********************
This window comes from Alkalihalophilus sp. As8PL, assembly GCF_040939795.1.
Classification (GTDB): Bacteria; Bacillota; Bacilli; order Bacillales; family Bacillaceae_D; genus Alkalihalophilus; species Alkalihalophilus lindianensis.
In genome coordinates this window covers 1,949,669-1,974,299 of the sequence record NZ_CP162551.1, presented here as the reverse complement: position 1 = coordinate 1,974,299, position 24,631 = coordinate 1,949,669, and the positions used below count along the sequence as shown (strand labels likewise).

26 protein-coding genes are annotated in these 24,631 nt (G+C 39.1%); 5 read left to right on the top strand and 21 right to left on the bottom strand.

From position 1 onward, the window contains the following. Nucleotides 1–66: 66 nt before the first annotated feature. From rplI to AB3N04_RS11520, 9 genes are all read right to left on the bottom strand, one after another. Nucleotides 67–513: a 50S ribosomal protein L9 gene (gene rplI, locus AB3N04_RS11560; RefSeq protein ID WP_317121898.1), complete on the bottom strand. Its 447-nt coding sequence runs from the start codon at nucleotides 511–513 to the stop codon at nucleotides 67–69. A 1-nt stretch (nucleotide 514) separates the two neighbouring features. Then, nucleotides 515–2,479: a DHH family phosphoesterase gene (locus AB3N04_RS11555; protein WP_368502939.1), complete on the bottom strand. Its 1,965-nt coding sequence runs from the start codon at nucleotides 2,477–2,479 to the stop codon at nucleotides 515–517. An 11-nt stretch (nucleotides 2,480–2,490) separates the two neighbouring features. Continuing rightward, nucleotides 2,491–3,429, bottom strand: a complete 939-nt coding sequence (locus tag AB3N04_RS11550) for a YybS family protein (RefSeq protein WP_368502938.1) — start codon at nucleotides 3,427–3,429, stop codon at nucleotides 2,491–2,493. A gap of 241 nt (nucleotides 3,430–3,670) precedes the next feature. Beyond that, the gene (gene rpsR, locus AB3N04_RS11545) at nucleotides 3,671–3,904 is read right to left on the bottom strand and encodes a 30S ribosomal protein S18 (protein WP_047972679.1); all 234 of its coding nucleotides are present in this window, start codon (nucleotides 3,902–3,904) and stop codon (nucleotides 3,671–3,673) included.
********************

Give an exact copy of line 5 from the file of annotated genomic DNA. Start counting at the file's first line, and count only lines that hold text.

From position 1 onward, the window contains the following. Nucleotides 1–66: 66 nt before the first annotated feature. From rplI to AB3N04_RS11520, 9 genes are all read right to left on the bottom strand, one after another. Nucleotides 67–513: a 50S ribosomal protein L9 gene (gene rplI, locus AB3N04_RS11560; RefSeq protein ID WP_317121898.1), complete on the bottom strand. Its 447-nt coding sequence runs from the start codon at nucleotides 511–513 to the stop codon at nucleotides 67–69. A 1-nt stretch (nucleotide 514) separates the two neighbouring features. Then, nucleotides 515–2,479: a DHH family phosphoesterase gene (locus AB3N04_RS11555; protein WP_368502939.1), complete on the bottom strand. Its 1,965-nt coding sequence runs from the start codon at nucleotides 2,477–2,479 to the stop codon at nucleotides 515–517. An 11-nt stretch (nucleotides 2,480–2,490) separates the two neighbouring features. Continuing rightward, nucleotides 2,491–3,429, bottom strand: a complete 939-nt coding sequence (locus tag AB3N04_RS11550) for a YybS family protein (RefSeq protein WP_368502938.1) — start codon at nucleotides 3,427–3,429, stop codon at nucleotides 2,491–2,493. A gap of 241 nt (nucleotides 3,430–3,670) precedes the next feature. Beyond that, the gene (gene rpsR, locus AB3N04_RS11545) at nucleotides 3,671–3,904 is read right to left on the bottom strand and encodes a 30S ribosomal protein S18 (protein WP_047972679.1); all 234 of its coding nucleotides are present in this window, start codon (nucleotides 3,902–3,904) and stop codon (nucleotides 3,671–3,673) included.